Aug 22, 2011
- Vehicle 1: Vision GST
- When: January 2002
- Where: North American International Auto Show, Detroit
- Vehicle 2: Vision GST 2
- When: January 2004
- Where: North American International Auto Show, Detroit
- Vehicle 3: Vision R
- When: September 2004
- Where: Paris Motor Show
- What: Large, comfortable, six-seater tourer combining features of a sedan, station wagon, MPV and sport-utility vehicle
1) Vision GST: eight-cylinder petrol engine, 5.5 litre displacement, 265 kW(360 hp), four-wheel drive, six-speed automatic transmission 2) Vision GST 2: hybrid drive – eight-cylinder diesel engine with 4.0 litre displacement and 184 kW (250 hp), combined with a 50 kWelectric motor – four-wheel drive, six-speed automatic transmission 3) Vision R: V-six-cylinder diesel engine with 3.0 litre displacement, 160 kW (218 hp), four-wheel drive, 7G-TRONIC seven-speed automatic transmission
- Hybrid drive (diesel engine and electric motor) in Vision GST 2
- ‘Butterfly’ doors without an intervening B-pillar, opening to a maximum angle of 90 degrees (Vision GST)
- Electrotransparent roof (Vision GST)
Introduced 2002 in the Maybach (W 240)
- Interior lighting concept: luminescent films in the ceiling, doors and the lower areas of the transmission tunnel (Vision GST)
- ‘Floating’ interior: concealed mounting of the transmission tunnel and seats (Vision GST)
- Seats and doors upholstered in a combination of fabric and leather using a new technique (Vision GST)
- Rear-seat entertainment system comprising two eight-inch colour monitors with CD/DVD player and digital TV receiver for passengers in the second row of seats and a swivel-mounted colour monitor and additional CD/DVD player for passengers in the third row
- Four-wheel drive with 4ETS electronically controlled traction system
- Anticipatory occupant protection system PRE-SAFE® Introduced 2003 in the Mercedes-Benz S-Class (W 220)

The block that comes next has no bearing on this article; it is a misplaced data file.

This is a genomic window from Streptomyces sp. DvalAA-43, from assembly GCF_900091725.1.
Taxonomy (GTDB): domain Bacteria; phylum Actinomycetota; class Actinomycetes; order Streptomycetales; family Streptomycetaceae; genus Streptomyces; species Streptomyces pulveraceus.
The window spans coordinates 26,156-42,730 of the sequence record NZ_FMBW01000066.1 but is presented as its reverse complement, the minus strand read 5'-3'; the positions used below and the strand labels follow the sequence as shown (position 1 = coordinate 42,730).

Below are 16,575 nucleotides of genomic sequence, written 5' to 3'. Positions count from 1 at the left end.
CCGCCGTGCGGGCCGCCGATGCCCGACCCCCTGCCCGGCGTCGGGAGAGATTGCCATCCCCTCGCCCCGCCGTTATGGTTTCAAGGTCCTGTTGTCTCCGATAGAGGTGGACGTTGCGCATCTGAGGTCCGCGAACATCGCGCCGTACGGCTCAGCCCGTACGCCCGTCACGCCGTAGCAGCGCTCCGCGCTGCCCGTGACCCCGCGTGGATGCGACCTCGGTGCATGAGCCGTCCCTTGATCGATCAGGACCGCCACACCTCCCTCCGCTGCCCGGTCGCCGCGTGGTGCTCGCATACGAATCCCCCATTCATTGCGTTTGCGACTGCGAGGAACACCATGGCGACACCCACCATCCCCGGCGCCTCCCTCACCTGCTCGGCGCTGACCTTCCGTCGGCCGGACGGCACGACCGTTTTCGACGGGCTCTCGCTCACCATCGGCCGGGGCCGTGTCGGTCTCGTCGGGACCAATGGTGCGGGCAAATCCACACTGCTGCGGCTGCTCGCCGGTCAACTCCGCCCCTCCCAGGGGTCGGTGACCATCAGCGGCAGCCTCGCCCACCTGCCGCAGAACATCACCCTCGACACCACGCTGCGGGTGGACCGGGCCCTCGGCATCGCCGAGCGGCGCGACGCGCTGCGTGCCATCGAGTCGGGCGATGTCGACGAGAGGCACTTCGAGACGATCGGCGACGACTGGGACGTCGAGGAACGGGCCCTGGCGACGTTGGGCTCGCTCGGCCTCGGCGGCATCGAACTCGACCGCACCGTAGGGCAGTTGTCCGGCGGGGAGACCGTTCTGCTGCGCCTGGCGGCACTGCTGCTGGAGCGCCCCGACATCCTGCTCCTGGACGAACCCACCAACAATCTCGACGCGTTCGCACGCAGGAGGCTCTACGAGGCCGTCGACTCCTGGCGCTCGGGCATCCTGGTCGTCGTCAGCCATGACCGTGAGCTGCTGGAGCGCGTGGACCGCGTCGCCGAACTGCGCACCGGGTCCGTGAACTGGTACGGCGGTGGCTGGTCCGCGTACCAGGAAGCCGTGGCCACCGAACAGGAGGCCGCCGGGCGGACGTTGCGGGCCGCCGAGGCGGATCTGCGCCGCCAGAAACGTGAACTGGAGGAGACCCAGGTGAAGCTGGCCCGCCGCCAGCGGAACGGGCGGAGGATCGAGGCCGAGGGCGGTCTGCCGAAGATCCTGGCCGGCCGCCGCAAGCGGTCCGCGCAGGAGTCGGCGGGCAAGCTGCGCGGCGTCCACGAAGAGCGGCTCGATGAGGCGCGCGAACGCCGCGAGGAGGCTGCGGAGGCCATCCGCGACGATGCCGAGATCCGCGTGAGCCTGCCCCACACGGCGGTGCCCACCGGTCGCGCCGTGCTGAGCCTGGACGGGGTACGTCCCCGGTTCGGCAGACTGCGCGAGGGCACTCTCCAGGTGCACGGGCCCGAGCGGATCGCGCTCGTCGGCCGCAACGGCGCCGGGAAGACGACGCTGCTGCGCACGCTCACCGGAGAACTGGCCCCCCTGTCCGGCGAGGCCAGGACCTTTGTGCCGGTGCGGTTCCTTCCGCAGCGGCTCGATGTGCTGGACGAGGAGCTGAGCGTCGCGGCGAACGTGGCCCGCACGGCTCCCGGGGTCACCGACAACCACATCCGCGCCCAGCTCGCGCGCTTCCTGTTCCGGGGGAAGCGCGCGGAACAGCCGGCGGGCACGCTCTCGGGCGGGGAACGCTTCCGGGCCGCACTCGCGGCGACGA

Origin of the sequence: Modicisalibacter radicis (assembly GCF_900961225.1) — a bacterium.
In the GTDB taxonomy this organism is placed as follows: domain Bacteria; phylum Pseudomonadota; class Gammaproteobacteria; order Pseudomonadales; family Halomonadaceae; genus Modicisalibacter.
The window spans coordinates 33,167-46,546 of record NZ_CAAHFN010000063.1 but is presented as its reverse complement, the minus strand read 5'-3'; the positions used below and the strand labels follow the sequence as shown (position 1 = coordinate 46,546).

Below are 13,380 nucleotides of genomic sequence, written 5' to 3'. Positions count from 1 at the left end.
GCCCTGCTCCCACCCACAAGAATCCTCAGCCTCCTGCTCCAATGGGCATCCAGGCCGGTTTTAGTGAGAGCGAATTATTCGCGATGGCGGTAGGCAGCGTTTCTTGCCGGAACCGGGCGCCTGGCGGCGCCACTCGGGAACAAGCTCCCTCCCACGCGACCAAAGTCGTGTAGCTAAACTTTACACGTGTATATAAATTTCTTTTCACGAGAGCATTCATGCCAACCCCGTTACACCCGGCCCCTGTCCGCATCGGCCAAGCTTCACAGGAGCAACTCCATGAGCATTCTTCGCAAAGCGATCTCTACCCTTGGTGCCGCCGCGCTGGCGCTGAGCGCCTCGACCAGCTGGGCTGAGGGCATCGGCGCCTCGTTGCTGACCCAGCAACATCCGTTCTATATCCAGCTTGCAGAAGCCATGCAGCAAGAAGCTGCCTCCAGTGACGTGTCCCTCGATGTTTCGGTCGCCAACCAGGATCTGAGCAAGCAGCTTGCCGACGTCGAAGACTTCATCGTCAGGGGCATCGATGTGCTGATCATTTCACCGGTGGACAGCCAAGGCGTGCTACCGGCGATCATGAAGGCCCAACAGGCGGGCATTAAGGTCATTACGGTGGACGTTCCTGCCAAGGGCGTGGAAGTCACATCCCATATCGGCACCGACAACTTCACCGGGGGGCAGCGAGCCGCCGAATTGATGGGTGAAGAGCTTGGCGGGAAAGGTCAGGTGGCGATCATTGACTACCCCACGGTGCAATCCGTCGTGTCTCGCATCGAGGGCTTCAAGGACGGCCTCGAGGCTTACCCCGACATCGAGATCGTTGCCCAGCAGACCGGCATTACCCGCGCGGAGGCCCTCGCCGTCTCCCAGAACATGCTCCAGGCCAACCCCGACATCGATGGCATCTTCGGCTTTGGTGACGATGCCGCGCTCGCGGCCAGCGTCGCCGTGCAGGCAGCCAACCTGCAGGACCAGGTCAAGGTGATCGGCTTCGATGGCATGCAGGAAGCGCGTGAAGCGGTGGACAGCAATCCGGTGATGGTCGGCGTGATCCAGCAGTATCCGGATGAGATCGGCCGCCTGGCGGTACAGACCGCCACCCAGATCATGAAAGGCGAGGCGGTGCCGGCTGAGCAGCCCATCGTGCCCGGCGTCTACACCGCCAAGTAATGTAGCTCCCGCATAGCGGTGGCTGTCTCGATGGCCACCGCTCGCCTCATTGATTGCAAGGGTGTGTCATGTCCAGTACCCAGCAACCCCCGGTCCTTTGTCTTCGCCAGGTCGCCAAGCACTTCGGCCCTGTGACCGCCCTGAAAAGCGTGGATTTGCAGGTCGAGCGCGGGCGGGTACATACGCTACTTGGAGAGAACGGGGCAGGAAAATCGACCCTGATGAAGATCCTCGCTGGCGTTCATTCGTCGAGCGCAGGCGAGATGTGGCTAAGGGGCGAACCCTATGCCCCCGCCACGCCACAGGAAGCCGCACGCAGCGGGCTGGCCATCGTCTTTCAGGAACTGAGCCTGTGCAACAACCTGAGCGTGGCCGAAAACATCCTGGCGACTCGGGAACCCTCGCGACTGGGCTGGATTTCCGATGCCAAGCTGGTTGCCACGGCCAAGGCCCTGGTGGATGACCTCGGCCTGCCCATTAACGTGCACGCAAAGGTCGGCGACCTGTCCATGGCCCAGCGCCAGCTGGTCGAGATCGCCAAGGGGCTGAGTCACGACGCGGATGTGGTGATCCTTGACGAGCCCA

- Sensotronic Brake Control (SBC®) electrohydraulic brake system
Introduced 2001 in the Mercedes-Benz SL (R 230)
- Twin xenon projector-beam headlamps incorporating Fresnel lenses to focus the dipped and high beams
- LED daytime lights and turn signals illuminate the entire area of the headlamp (Vision GST and Vision GST 2)
- Active brake lights
- Sequential LED turn signals (Vision GST and Vision GST 2)
Since 2002, three different versions of a Mercedes-Benz concept car have been introducing the public to a new vehicle segment which looks all set for a promising future. The company presented Vision GST at the Detroit Auto Show in January 2002. Exactly two years later, also in Detroit, it presented a modified and further refined version, Vision GST 2. Thirdly, at the Paris Motor Show 2004, ‘Vision R’ made its debut. At the same time development of the series-production version was also in full swing. It is scheduled to start coming off the line at the end of 2004. This evolution is a good example of how thin the dividing line is between a Mercedes concept car and a marketable vehicle.
The three letters ‘GST’ stand not only for ‘ Grand Sports Tourer’ – basically a large and comfortable vehicle with excellent touring qualities – but also for a new world and a new motoring experience. The fact that this vehicle was first presented in the US was intentional. The American market is traditionally very fond of spacious, comfortable cars, although these normally fit within conventional concepts such as sedans, station wagons, MPVs and sport-utility vehicles (SUVs). Vision GST was different however, combining the best features of all these concepts into one vehicle. Right from the debut of the first concept at the Detroit Auto Show 2002, the public response was massive. From this moment on, the Mercedes-Benz product planning team knew they were on to a winner.